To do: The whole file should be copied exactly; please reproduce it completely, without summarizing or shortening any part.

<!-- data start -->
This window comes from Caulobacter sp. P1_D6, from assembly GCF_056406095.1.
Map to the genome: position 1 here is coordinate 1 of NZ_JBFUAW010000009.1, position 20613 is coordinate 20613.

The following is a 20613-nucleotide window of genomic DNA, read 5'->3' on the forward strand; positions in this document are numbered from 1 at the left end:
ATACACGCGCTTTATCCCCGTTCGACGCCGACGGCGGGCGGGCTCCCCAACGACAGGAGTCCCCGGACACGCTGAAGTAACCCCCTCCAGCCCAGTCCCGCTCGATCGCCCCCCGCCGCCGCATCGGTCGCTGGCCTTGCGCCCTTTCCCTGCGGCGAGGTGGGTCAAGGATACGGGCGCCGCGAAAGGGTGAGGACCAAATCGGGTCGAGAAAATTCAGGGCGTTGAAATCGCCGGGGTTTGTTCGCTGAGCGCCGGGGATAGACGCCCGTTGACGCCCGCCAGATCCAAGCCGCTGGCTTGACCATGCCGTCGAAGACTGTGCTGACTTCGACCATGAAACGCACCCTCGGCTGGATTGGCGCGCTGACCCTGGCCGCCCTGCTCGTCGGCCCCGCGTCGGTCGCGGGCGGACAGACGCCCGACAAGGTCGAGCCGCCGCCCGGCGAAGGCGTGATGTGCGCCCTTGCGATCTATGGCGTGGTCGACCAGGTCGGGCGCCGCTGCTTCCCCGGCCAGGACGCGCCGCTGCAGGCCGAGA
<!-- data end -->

This window comes from Caulobacter sp. P1_D6, from assembly GCF_056406095.1.
Map to the genome: position 1 here is coordinate 1 of NZ_JBFUAW010000009.1, position 20613 is coordinate 20613.

The following is a 20613-nucleotide window of genomic DNA, read 5'->3' on the forward strand; positions in this document are numbered from 1 at the left end:
ATACACGCGCTTTATCCCCGTTCGACGCCGACGGCGGGCGGGCTCCCCAACGACAGGAGTCCCCGGACACGCTGAAGTAACCCCCTCCAGCCCAGTCCCGCTCGATCGCCCCCCGCCGCCGCATCGGTCGCTGGCCTTGCGCCCTTTCCCTGCGGCGAGGTGGGTCAAGGATACGGGCGCCGCGAAAGGGTGAGGACCAAATCGGGTCGAGAAAATTCAGGGCGTTGAAATCGCCGGGGTTTGTTCGCTGAGCGCCGGGGATAGACGCCCGTTGACGCCCGCCAGATCCAAGCCGCTGGCTTGACCATGCCGTCGAAGACTGTGCTGACTTCGACCATGAAACGCACCCTCGGCTGGATTGGCGCGCTGACCCTGGCCGCCCTGCTCGTCGGCCCCGCGTCGGTCGCGGGCGGACAGACGCCCGACAAGGTCGAGCCGCCGCCCGGCGAAGGCGTGATGTGCGCCCTTGCGATCTATGGCGTGGTCGACCAGGTCGGGCGCCGCTGCTTCCCCGGCCAGGACGCGCCGCTGCAGGCCGAGA